On the Road: Safety Concerns
Safety is a valid concern when traveling abroad for any length of time. And with the latest travel warnings, even the most intrepid traveler may be a bit intimidated. But in a society that focuses so heavily on the negative (especially in the news), how concerned should you be? And should you let such warnings, and the concerns of family and friends, stop you from pursuing your travel dreams?
Our New York City panel for Meet, Plan, Go! share how they approached safety concerns during their own travels.
Brook Silva-Braga (A Map for Saturday)
The world is an amazingly safe place and the greatest practical danger travelers face in 99% of the world is having their possessions stolen. The unfamiliar is often scary–heck the first week of college is scary–but it is almost always a fear of the unknown rather than a marker of actual danger. Even for solo travelers. Even for women.
Jennifer Baggett (The Lost Girls)
One thing I always say when asked about safety abroad is that during the entire year I was on the road (which included notoriously dangerous locations such as Rio de Janeiro and Nairobi), I only experienced one non-threatening attempted pick pocket incident and a crazy cab driver trying to cheat us with a rigged meter. Whereas in NYC, I’ve had my wallet stolen out of my bag two times, punched by a homeless guy and been jumped in an all out fight on the street with two crazy drug addicts. Not to mention that I grew up not too far from Baltimore and Washington D.C. where there was no short of very violent crimes.
And of course after having been to so many places abroad and seeing firsthand how much safer it is than people think, it’s almost mind blowing how many misconceptions there are about international travel. Although considering that places such as India, Africa, Asia and the Middle East aren’t typical tourist destinations for Americans it’s understandable why there are so many perceived fears of the unknown. But like many places in the States as long as you keep your wits about you and make smart, common sense decisions (keep an eye on your stuff, don’t wander off down a dark alley alone or go to notoriously bad neighborhoods at night), you’re likely going to be just as safe abroad as you are at home. Especially since often times people are just after your money and don’t actually intend to do you harm.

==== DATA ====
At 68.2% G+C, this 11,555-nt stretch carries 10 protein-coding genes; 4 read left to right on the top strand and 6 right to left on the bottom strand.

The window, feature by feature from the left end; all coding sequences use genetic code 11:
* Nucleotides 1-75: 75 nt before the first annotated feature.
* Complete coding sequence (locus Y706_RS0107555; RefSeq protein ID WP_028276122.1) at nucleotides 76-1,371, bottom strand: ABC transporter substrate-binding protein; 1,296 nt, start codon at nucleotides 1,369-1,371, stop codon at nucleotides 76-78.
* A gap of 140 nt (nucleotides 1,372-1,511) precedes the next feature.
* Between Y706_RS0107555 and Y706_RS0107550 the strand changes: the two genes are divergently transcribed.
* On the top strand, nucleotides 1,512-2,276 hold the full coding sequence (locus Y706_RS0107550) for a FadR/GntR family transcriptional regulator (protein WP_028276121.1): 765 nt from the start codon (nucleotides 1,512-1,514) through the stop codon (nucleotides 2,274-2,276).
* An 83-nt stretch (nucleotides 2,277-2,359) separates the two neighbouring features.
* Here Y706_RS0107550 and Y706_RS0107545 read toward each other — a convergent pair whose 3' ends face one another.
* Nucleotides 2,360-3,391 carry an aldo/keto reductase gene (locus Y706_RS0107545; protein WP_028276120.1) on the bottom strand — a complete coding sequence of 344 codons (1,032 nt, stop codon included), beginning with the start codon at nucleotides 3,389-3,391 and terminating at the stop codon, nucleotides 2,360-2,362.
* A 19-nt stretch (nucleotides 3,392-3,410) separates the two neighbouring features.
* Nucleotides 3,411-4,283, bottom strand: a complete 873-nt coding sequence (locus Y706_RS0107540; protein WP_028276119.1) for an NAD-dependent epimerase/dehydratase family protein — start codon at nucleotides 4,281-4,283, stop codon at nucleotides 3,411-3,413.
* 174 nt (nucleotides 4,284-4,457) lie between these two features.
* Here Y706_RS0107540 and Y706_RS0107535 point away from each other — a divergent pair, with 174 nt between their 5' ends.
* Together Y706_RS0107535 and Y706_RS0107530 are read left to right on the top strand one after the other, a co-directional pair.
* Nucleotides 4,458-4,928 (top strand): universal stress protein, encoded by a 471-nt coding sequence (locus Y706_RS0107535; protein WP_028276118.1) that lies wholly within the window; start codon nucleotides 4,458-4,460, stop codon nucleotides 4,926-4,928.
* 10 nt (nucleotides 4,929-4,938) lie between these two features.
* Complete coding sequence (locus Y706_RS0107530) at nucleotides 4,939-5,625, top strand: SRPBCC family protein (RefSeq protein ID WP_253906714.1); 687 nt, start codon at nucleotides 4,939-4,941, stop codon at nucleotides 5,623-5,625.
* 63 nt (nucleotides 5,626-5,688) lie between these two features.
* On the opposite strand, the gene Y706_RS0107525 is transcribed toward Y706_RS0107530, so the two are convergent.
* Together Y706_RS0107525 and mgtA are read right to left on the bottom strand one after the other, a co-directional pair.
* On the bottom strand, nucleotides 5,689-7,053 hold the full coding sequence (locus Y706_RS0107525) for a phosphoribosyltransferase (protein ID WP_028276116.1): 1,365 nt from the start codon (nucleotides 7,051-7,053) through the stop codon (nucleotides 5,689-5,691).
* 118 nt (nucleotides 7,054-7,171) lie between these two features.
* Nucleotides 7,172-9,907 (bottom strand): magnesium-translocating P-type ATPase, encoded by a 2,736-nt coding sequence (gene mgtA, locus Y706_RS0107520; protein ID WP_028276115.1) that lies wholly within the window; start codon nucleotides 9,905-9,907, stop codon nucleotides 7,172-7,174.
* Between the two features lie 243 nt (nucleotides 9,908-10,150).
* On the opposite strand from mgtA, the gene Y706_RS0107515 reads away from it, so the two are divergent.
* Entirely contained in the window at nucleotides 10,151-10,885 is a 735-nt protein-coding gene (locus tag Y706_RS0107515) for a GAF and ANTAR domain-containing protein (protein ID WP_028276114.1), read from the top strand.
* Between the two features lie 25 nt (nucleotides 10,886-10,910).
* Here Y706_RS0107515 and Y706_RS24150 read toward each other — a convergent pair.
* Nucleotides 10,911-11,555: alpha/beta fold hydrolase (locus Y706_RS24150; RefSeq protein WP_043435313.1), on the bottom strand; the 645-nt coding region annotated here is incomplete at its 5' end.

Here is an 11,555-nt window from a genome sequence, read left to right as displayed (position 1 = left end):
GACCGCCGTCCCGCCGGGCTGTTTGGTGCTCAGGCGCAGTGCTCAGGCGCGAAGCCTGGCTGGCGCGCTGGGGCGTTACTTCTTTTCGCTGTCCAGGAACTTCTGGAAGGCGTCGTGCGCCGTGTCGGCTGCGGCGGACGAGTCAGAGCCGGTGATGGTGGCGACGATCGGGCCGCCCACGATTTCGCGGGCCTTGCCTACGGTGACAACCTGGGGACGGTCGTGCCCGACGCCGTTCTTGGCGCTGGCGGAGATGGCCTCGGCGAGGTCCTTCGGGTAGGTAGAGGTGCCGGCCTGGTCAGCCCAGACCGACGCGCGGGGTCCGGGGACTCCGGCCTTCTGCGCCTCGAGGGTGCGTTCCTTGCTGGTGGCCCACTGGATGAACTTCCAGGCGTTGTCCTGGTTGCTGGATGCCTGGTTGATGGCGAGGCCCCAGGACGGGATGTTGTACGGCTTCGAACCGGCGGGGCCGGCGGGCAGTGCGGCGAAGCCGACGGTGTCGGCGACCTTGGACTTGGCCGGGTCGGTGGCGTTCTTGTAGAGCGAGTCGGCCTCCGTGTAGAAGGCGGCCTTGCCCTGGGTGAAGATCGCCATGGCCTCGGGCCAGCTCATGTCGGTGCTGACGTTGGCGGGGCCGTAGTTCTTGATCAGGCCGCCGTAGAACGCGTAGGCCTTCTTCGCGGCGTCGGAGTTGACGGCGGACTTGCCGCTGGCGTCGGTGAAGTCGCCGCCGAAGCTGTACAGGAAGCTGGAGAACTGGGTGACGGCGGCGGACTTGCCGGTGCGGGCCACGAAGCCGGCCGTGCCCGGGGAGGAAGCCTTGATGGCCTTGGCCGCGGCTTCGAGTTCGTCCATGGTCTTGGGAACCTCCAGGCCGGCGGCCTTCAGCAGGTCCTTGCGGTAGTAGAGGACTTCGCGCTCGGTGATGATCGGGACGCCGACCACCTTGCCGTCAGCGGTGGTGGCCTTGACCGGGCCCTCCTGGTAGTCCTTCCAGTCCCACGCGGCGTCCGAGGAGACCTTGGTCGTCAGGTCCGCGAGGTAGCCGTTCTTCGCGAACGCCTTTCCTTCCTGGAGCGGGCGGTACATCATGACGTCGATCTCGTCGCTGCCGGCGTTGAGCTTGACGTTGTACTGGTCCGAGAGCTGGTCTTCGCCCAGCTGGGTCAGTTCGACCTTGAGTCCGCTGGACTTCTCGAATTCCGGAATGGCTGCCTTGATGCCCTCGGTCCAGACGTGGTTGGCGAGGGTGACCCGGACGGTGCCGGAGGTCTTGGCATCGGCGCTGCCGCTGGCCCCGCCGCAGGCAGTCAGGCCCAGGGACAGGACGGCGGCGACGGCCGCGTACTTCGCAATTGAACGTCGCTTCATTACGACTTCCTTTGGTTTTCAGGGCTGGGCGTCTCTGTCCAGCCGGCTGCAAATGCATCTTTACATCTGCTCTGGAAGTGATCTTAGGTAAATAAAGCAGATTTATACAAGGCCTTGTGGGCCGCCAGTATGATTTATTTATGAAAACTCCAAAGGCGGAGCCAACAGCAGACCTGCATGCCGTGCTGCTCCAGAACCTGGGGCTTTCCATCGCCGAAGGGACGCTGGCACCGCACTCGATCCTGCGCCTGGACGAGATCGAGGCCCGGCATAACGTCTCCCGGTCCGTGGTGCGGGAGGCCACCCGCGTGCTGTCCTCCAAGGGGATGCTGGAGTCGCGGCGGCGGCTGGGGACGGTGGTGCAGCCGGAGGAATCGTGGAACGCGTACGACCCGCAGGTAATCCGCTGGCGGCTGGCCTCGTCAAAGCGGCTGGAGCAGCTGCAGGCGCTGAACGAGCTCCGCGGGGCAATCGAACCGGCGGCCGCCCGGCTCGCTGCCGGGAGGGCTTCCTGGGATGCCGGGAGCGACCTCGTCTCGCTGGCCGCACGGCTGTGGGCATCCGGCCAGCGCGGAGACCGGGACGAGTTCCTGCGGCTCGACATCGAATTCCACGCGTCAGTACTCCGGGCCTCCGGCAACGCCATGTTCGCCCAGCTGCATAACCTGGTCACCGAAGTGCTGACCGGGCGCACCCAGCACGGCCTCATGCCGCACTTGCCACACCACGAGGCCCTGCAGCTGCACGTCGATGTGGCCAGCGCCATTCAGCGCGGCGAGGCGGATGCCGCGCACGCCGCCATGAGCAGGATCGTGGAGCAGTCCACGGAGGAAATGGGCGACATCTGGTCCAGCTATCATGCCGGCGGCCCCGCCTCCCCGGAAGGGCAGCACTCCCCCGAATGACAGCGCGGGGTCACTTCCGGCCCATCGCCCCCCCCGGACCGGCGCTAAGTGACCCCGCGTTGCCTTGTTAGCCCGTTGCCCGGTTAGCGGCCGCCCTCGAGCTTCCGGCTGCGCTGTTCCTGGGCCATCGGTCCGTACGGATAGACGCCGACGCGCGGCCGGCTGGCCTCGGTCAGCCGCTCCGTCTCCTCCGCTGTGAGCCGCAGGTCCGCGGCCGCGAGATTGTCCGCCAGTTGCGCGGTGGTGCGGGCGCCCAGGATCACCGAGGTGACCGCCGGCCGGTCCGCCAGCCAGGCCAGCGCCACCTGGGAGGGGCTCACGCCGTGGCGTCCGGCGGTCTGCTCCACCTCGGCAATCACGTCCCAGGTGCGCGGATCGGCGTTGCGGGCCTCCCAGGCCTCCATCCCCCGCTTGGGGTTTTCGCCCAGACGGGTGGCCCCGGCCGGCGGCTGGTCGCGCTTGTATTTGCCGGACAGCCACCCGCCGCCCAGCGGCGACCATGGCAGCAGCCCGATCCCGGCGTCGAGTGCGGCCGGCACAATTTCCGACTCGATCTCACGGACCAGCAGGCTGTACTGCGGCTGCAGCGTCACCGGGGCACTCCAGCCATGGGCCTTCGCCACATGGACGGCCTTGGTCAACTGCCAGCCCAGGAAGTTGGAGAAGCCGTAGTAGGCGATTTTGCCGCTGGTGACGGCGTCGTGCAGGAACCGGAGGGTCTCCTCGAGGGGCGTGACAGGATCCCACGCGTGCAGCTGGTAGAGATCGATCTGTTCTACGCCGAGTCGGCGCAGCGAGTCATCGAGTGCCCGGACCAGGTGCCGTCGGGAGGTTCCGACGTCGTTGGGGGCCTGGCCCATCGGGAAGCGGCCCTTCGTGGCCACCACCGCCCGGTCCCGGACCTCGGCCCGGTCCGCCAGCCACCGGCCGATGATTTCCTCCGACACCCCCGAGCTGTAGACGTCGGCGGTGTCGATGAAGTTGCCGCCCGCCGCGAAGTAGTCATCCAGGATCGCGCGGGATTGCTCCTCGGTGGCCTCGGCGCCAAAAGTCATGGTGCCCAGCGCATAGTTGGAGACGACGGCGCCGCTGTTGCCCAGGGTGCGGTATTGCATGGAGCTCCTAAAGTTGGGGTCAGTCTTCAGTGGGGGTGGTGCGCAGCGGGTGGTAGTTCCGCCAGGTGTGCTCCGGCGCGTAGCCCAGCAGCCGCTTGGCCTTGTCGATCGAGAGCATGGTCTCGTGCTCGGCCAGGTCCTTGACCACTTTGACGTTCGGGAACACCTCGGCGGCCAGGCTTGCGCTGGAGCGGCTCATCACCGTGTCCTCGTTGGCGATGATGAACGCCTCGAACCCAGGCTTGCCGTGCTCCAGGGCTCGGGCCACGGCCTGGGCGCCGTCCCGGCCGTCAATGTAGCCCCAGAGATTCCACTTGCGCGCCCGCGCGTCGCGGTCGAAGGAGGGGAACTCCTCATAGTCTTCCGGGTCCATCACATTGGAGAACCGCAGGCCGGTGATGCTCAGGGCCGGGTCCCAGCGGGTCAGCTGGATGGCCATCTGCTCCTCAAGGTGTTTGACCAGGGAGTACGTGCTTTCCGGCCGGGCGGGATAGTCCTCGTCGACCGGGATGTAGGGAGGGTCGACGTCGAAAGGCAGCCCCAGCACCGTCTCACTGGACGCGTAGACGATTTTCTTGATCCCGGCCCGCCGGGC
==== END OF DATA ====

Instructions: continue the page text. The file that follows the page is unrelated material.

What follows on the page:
Even as a women, I felt comfortable in most places I went (especially since my travel partners and I don’t exactly exude a timid female image) and can pretty much guarantee that most seasoned travelers would say the same thing. Just don’t leave home without travel insurance, consider purchasing a PacSafe and/or slash proof purse/bag (PacSafe also makes them) and don’t act like an ugly American tourist and you’re pretty much covered!
Michael Bontempi (Briefcase to Backpack)
My wife gave me some great advice once. She told me that places are only as dangerous as the situations you place yourself in. Put yourself in a dangerous situation and bad things can happen. Location is irrelevant. As well, pick up any guide book and read about NYC. According to the reference material, we will all be lucky to make it out alive..
Sherry Ott (OttsWorld)
Muslims are all bad, Asians are only after your money, men in India will grope you, Africa is dangerous, eating in India will make you sick, don’t drink the water, you must have a money belt…once you start to travel and see the world, these stereotypes and fears come crashing down. You are able to see with your own eyes and understand cultures yourself. Honestly, I still get scared every time I travel into a new country, but the period lasts much, much shorter now.
Traveling solo does bring on a few new challenges – but I find that the benefits outweigh the extra precautions you have to take. My best advice is take one planning day and call it your “Scaredy Cat Day” to read about travel insurance and to read up on the State Department travel warnings site…then forget it all and go about your planning knowing that everything you just read was the extreme…not the norm.
Brian Peters (No Debt World Travel)
I was so nervous that it took me a month to give my credit card information to my ticket agent for my round the world ticket. I had all the usual self-doubts before one undertakes a big, new experience. But once I booked my ticket my fears were over. I didn’t have any concerns about my personal safety once I started traveling.
Marie Elena Martinez (Marie’s World)
In my life, I try very hard not to be ruled by fear. I approach travel in the same way. To that end, I found the world — all countries — to be welcoming and open. Sure, I had “incidents” as a solo female traveler, but none that were threatening enough to overshadow the beauty of what I had chosen to do. None that I share before I share the wonderful stories about culture, food, experiences, and people. I love dispelling notions that places like Colombia, India, Kenya, Brazil are unsafe. No more than getting into a cab in New York City. The exhilaration wins over fear. Every time.
Michaela Potter (Briefcase to Backpack)
Before heading to Asia in 2001, many people would say to me “Why would you want to go there? It’s not safe. It’s safe to stay home.” The day I was scheduled to depart was September 11. So rather than flying out, I spent the day on the waterfront in Hoboken watching the Towers fall.
So safety is all relative. Even “home” isn’t safe. But if you are aware of your surroundings and keep your guard up, you’ll be fine. You shouldn’t let fear stop you from doing anything that’s important to you.
How have you faced safety concerns during your career break travels?